China is building a sprawling network of missile silos, satellite imagery appears to show

The purported locations of new Chinese ballistic missile silos are represented by dots in this annotated version of an image from commercial satellite company Planet Labs Inc.

Hong Kong (CNN)China is building a sprawling network of what appear to be intercontinental ballistic missile silos in its western desert that analysts say could change the equation for US military planners in Asia.

The likely missile field, comprising 120 silos that could potentially house weapons capable of reaching the United States mainland, was documented by researchers at the James Martin Center for Nonproliferation Studies using satellite imagery supplied by commercial satellite company Planet Labs Inc.
The researchers compared satellite photos taken during the past four months with images captured within the past week, finding the missile site covering a grid of hundreds of square kilometers in China's Gansu province, said researcher Jeffrey Lewis, a Chinese nuclear weapons expert who examined the images with colleague Decker Eveleth, the first person to spot the silos.
    The pair's findings were first reported in the Washington Post.
      Lewis told CNN on Friday that most of the silo construction, which has yet to be completed, has likely occurred in the past six months.
      "It's really a startling pace of construction," he said, adding that the scope of the buildup was also surprising.
      "It's a lot of silos," Lewis said. "It's much larger than anything we expected to see."
        Reports of the likely new missile field came just a day before Chinese leader Xi Jinping said in a nationalistic speech on the Communist Party's 100th anniversary that China's rise is a "historical inevitability" and it will no longer be "bullied, oppressed or subjugated" by foreign countries.
        "Anyone who dares to try, will find their heads bashed bloody against a great wall of steel forged by over 1.4 billion Chinese people," Xi added, in comments that later appeared to be softened in the government's own English language translation.
        Satellite images appear to show four Chinese missile silos at various stages of construction.

        New protection for China's ICBMs

        Though researchers have identified 120 likely silos, there is no indication they are in use, or will be used into the future. However, analysts said the silos, placed in a grid pattern, at 3-kilometer (1.9-mile) intervals, could be used to house Chinese-made DF-41 intercontinental ballistic missiles.
        The DF-41, also known as the CSS-X-20, is estimated to have a range of 12,000 to 15,000 kilometers (7,400 to 9,300 miles) and could be equipped with up to 10 independently targeted nuclear warheads, according to the Missile Threat Project at the Center for Strategic and International Studies.
        "It is projected to be able to strike the continental United States within 30 minutes," the project's website says.
        China first showed off the DF-41 on mobile launchers in 2019, but its actual deployment has not been confirmed.
        "The relative merits of mobile versus silo-based ICBMs after the end of the Cold War have been frequently debated; simplistically mobile systems are easier to hide and disperse, but more vulnerable if found, while silos are increasingly difficult to conceal, but harder to disable or destroy," said Henry Boyd, a research fellow at the International Institute for Strategic Studies in London.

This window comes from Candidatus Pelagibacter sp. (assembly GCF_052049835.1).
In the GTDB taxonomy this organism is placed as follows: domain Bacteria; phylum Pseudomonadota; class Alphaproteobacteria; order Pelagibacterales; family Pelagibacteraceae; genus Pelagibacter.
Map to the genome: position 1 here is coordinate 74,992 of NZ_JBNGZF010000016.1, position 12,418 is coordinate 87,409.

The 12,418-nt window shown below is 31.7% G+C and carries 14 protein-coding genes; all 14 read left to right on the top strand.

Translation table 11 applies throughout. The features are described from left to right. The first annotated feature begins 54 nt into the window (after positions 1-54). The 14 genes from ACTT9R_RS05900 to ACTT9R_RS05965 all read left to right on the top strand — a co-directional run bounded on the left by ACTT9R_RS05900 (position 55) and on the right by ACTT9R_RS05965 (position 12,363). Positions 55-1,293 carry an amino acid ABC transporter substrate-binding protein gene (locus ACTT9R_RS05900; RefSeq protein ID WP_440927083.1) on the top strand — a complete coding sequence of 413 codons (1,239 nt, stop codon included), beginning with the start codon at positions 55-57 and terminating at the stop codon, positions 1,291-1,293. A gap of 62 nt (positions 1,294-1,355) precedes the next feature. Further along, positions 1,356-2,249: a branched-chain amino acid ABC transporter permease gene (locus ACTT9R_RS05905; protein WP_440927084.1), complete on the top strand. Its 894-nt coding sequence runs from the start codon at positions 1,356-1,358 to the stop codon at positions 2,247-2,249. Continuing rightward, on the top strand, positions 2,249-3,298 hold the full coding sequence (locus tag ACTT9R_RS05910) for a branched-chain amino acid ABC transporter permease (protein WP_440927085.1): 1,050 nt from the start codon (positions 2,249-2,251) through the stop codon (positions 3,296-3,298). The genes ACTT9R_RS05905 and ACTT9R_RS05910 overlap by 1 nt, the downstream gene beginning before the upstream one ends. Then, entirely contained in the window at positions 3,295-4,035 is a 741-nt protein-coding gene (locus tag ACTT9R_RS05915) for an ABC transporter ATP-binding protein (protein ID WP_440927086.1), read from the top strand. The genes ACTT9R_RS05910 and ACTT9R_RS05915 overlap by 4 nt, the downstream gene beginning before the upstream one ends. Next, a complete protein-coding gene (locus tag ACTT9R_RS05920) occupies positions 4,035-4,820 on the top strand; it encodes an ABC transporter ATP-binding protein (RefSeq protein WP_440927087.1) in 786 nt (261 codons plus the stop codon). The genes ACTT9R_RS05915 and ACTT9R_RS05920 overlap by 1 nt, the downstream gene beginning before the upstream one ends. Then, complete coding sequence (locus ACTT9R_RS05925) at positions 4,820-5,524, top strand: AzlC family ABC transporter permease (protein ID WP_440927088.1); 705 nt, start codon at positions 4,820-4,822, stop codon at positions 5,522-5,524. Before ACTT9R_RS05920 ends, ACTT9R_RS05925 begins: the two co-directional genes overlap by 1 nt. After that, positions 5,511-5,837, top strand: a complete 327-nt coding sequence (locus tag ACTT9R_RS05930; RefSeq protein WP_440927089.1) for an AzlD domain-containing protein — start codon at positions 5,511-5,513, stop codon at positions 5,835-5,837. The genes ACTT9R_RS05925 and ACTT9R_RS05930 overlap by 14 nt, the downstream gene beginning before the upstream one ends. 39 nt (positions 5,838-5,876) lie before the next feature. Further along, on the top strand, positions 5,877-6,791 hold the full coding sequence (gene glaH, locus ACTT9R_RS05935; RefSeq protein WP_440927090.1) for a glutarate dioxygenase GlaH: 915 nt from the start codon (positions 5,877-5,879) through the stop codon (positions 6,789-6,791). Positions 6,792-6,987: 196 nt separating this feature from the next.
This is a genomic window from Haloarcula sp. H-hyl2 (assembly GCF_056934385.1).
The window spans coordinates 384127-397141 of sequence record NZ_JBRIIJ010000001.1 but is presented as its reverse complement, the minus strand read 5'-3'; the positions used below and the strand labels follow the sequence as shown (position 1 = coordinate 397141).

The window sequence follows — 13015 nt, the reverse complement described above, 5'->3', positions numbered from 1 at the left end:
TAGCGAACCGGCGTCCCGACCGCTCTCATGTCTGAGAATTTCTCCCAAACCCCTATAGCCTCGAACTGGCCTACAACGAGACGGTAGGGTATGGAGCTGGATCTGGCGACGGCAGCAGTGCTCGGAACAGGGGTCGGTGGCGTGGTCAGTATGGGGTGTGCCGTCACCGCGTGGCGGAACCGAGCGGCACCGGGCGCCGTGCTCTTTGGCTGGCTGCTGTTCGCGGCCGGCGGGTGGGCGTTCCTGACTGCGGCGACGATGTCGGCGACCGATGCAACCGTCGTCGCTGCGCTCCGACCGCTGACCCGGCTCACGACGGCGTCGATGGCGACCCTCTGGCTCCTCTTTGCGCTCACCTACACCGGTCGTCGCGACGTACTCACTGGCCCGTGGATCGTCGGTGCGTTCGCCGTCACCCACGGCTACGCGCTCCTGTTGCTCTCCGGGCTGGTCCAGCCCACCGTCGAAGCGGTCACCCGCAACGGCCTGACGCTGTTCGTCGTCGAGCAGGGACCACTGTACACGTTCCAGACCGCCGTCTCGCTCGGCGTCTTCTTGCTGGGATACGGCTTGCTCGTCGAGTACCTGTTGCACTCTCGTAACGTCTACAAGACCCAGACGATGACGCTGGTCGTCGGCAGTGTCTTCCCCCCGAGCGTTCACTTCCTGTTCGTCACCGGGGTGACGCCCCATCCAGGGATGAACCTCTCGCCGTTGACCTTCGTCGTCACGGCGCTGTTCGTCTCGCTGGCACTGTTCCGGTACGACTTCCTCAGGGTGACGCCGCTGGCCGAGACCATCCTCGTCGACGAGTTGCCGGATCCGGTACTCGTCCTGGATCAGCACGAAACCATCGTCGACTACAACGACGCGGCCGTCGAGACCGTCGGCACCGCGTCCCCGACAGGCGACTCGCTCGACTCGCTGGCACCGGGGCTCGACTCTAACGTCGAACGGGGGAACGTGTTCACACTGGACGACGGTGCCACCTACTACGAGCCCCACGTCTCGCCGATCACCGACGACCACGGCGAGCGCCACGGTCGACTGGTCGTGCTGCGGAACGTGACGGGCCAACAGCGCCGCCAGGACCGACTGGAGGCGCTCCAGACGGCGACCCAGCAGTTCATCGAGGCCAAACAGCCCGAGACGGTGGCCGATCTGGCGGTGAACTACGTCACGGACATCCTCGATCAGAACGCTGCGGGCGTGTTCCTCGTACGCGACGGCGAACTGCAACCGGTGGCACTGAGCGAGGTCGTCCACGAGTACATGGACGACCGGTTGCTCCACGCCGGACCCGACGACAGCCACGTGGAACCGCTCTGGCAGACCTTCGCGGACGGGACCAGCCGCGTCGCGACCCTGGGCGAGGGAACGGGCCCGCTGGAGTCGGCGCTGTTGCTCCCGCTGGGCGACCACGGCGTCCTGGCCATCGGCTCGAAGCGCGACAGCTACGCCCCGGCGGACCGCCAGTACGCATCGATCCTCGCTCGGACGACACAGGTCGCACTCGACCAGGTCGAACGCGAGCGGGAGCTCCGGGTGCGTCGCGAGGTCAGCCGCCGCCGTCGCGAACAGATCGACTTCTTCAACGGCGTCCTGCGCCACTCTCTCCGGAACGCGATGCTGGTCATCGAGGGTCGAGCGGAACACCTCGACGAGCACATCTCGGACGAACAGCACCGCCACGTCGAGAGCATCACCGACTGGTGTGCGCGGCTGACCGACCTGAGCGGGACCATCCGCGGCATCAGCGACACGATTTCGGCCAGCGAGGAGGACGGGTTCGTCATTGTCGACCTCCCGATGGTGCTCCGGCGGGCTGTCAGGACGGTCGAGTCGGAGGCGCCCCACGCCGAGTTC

"If the PLA (China's People Liberation Army) has decided to invest in a large number of new silos for its ICBM force, this might suggest a shift in Beijing's thinking on the matter," Boyd said.
        Timothy Heath, senior international defense researcher at the RAND Corporation, a US-based nonprofit think tank, said the development shows Beijing is serious about increasing its nuclear deterrence -- the idea that it could withstand a nuclear first strike from an adversary and still have nuclear weapons left that could inflict unacceptable losses on the opponent.
        "Prior to this development, the US military could possibly consider using nuclear weapons in a war near China to destroy large numbers of PLA troops and equipment," said Heath. "The construction of 120 or more silos makes such a preemptive strike much harder as the US would have to target all of the silos as well as mobile launchers now."
        "In short, China is trying to raise the risk of nuclear weapons use in a contingency near China to an intolerably high level," he said.
        China does not typically comment on sensitive military matters, however, an editorial published in the state-owned Global Times on Friday acknowledged Western reports relating to the silo construction, while noting that it would not be in China's strategic interests to remark on their validity.
        The editorial, titled "China's nuclear deterrence buildup cannot be tied down by the US," also advocated for China to increase its nuclear deterrence in light of what it termed "US military pressure on China," pointing out that the US has "at least 450 silos."
        "Once a military confrontation between China and the US over the Taiwan question breaks out, if China has enough nuclear capacity to deter the US, that will serve as the foundation of China's national will," read the editorial.
        In January, Chinese Foreign Ministry Spokesperson Hua Chunying reiterated China's commitment not to use nuclear weapons unless first attacked "at any time or under any circumstances," while pledging "not to use, or threaten to use nuclear weapons against non-nuclear weapon states."
        Speaking in response to a question on China's position regarding the United Nation's Treaty on the Prohibition of